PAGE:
Fostering Carers: how working for justice changes us too

rencontre homme affaire Following the passage of the Dubs Amendment, the Home Office is consulting with local authorities to determine how many unaccompanied children the UK will be able to accept. Since each council’s pledge will be determined by its fostering capacity our local Refugee Welcome Team has been working to promote fostering in Redbridge.

http://www.dalelast.com.au/piskodrele/firyue/5333 We’ve held an evening to promote fostering to those within our faith communities and to ask the Leader of the Council, Jas Athwal, to pledge to accept five Syrian refugee children. The evening featured presentations from CORAM, Home for Good and Redbridge Council about fostering, as well as testimony from Ernest, who came to the UK as an unaccompanied Albanian refugee, and Farduous, who came here as a Syrian refugee.

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Following the action, we took time to evaluate. This was an opportunity to celebrate people who had done well, congratulate individuals who had developed their skills and recognise leaders who had brought others to participate in public life. It was also an invaluable chance to learn specific lessons about community organising. How did you feel? What had gone well? What could we have done better? What had changed as a result of the evening?

go to link My instinctive response to the final question surprised me. It wasn’t the answer I or anyone else was expecting. Because the answer was me. I had changed.

http://reha-baunatal.de/?biiodr=single-party-hagen&f35=9b Before the fostering event, I and another member of the team went to meet representatives from the council for a pre-negotiation. I came away thinking that we were asking for the impossible. And so before our event I was a nervous wreck – what was I going to do if the Leader of the Council tried to deflect the question or, even worse, refused outright. I wondered, should we ask for something smaller – maybe ask for less children, maybe not even ask him to commit to act at all. But with the encouragement of others on the team, I found the courage to live with the tension and ask anyway.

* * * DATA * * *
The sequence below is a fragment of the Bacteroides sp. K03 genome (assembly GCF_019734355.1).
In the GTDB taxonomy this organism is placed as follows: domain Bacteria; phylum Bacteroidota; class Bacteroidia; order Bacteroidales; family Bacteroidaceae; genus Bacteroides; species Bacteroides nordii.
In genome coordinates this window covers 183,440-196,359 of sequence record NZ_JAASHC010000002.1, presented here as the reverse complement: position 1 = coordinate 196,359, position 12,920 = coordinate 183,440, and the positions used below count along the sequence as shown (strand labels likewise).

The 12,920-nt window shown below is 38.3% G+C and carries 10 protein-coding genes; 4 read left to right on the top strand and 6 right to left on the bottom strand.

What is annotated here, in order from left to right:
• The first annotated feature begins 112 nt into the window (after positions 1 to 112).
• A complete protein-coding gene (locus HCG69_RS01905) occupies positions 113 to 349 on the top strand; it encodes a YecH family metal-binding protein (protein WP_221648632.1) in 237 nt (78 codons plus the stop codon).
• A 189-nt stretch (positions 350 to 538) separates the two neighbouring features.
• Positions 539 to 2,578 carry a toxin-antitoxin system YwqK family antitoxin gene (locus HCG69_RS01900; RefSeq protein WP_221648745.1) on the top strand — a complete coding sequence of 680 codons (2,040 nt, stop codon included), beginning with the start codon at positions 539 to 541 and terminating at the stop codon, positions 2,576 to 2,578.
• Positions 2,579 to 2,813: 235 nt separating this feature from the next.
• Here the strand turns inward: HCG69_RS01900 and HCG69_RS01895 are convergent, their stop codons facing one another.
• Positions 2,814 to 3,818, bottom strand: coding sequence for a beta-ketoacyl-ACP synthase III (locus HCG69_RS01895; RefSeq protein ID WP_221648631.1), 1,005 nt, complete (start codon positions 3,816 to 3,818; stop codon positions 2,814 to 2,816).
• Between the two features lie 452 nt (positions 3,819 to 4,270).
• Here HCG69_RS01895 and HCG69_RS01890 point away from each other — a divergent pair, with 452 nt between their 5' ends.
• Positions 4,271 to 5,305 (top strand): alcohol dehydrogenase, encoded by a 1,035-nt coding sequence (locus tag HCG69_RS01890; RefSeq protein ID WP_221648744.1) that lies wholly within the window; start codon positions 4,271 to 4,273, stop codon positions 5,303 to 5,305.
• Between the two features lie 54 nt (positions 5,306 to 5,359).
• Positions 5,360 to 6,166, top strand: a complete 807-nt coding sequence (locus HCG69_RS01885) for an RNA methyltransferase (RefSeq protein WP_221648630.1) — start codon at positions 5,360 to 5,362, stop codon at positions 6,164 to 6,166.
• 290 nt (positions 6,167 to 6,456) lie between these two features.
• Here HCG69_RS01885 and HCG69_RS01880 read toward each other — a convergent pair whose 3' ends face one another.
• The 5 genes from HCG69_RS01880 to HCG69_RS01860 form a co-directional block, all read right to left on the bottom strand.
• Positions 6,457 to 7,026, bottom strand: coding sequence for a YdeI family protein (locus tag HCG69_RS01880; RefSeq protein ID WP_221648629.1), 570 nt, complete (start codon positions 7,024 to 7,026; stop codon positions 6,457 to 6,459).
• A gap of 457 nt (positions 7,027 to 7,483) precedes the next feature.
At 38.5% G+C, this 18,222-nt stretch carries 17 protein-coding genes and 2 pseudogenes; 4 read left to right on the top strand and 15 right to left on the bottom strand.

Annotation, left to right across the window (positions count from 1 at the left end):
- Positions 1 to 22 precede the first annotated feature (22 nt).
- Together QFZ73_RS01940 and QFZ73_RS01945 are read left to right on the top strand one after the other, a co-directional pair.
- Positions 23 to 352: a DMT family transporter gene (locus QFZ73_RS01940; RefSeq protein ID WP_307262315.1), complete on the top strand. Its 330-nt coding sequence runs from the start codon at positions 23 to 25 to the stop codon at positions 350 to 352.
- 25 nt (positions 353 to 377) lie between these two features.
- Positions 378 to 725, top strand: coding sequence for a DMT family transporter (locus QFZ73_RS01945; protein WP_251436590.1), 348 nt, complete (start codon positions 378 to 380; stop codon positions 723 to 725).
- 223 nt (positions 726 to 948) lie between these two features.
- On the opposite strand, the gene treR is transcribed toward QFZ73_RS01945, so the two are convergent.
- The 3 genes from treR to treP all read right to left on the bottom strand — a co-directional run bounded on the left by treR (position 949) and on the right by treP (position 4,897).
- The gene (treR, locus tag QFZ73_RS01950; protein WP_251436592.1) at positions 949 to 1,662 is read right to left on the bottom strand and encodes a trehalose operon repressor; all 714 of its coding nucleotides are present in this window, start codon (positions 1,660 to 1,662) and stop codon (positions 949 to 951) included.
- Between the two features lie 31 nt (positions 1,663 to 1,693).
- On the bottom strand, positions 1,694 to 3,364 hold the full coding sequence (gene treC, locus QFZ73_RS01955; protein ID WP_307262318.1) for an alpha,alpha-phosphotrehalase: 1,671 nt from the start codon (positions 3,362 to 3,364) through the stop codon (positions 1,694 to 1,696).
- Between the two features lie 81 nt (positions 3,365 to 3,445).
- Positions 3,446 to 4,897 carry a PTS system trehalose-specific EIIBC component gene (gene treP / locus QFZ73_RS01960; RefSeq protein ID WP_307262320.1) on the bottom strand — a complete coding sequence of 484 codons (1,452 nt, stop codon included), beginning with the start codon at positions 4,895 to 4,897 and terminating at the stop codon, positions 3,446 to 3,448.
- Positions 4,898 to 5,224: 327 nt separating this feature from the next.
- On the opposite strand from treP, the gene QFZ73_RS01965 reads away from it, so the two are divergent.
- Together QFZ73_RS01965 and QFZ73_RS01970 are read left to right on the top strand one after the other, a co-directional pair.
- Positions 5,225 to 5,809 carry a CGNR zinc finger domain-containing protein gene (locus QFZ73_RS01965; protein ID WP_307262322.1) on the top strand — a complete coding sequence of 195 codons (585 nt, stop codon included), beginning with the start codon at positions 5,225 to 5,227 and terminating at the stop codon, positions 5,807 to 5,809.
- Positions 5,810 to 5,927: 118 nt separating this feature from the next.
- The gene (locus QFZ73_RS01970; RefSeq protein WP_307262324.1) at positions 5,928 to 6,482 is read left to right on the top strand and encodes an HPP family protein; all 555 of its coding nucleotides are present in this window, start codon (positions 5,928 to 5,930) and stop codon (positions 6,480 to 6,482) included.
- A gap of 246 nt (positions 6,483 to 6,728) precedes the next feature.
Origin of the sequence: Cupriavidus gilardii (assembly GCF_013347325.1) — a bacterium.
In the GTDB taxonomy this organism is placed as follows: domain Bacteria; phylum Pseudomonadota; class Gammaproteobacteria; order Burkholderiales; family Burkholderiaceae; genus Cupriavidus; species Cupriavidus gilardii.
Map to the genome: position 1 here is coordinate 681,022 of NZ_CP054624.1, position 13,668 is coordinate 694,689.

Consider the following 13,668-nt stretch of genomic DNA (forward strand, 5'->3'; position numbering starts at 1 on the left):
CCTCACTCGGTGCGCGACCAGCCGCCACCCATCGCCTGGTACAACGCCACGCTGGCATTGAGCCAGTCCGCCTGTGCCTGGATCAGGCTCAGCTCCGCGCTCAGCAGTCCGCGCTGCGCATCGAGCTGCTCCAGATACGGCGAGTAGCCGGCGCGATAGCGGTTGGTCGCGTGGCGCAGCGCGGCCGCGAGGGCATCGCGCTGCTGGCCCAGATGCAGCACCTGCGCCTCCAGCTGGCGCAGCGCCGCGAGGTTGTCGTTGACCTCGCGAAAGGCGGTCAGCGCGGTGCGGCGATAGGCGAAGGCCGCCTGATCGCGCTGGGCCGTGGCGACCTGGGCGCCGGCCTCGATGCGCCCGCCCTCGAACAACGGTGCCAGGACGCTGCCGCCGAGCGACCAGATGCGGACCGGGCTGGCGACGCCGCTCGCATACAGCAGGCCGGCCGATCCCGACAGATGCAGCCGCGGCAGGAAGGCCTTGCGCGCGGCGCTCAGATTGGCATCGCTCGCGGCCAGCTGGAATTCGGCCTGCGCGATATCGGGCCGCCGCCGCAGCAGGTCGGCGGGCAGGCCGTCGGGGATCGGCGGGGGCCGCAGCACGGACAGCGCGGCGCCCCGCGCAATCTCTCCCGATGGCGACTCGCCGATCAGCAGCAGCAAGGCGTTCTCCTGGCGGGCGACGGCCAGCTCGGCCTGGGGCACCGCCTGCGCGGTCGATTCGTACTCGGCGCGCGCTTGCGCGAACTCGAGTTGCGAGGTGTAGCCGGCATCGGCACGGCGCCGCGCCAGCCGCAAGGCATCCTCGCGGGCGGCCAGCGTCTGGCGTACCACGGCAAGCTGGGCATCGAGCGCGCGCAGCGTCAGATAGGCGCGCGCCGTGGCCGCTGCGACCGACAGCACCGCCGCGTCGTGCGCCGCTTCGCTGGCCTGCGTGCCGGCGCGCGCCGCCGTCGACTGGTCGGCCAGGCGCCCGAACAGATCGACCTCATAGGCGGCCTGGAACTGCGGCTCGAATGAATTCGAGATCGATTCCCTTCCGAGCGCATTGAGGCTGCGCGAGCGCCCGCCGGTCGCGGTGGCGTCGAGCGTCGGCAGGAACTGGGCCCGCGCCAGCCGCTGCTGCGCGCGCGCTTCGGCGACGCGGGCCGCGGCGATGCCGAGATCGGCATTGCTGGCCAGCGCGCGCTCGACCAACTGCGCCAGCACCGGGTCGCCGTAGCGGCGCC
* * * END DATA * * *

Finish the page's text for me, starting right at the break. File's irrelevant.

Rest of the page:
Justice seeking demanded that I broke free from my concern about looking foolish. It required that I was prepared to fail if the Leader didn’t give us what we wanted. I needed to ignore my natural inclination to play it safe and disturb the present to better the future.IMG_0173
Of course, this wasn’t all that had changed. Together we had secured a commitment from the Leader of the Council to accept unaccompanied refugee children under the Dubs amendment, although we were disappointed he would not commit to a specific number in contrast to the Leader of the Council in Hammersmith & Fulham, Stephen Cowan, who committed to his borough resettling at least 10 unaccompanied children. Furthermore, we had recruited sixteen potential foster carers. But nonetheless, the change in me is important because it makes me a little bit more who God would have me be.

When the prophet Micah questions what the Lord requires of his people, he responds ‘ To act justly and to love mercy and to walk humbly with your God.’ (6:8)

God’s intention is that our justice seeking, our acts of compassion and our rhythms of discipleship are integrated and interconnected; each a vital and connected part of our spiritual formation.

Justice seeking inevitably arises from a frustration with acts of compassion that serve the suffering but don’t address the causes of the misery, However, justice seeking should also shape our acts of compassion so we serve in ways that empower and bestow dignity rather than foster dependence. Similarly, while justice seeking is an important expression of our discipleship, it is also a place where we are spiritually formed as God challenges us to change, highlighting the places where our character isn’t consistent with the person of Jesus and giving opportunity for the fruit of the Spirit to grow within us.

However, Adele Calhoun reminds us ‘experiences don’t necessarily bring wisdom, nor do they automatically transform us. We need to listen and reflect on our experiences in the presence of the Holy Spirit to learn from them’ (Spiritual Disciplines Handbook 2005: 57). It’s important that we take time to pay attention to how our justice seeking is shaping who we are, allowing it to transform us into the image of Christ.

http://teqho.com/?pleystewn=mujeres-solteras-buscando-pareja-en-chicago&046=d3 Some prompts for reflection:

  • What do you personally find most challenging about justice seeking? Ask God to show you how this might be connected to aspects of your personality where He is leading you to change to become more like Jesus.
  • Look back over your diary for the last month – how much time have you invested in justice seeking, in acts of compassion and in rhythms of discipleship? Is there a particular area you’re not investing in enough?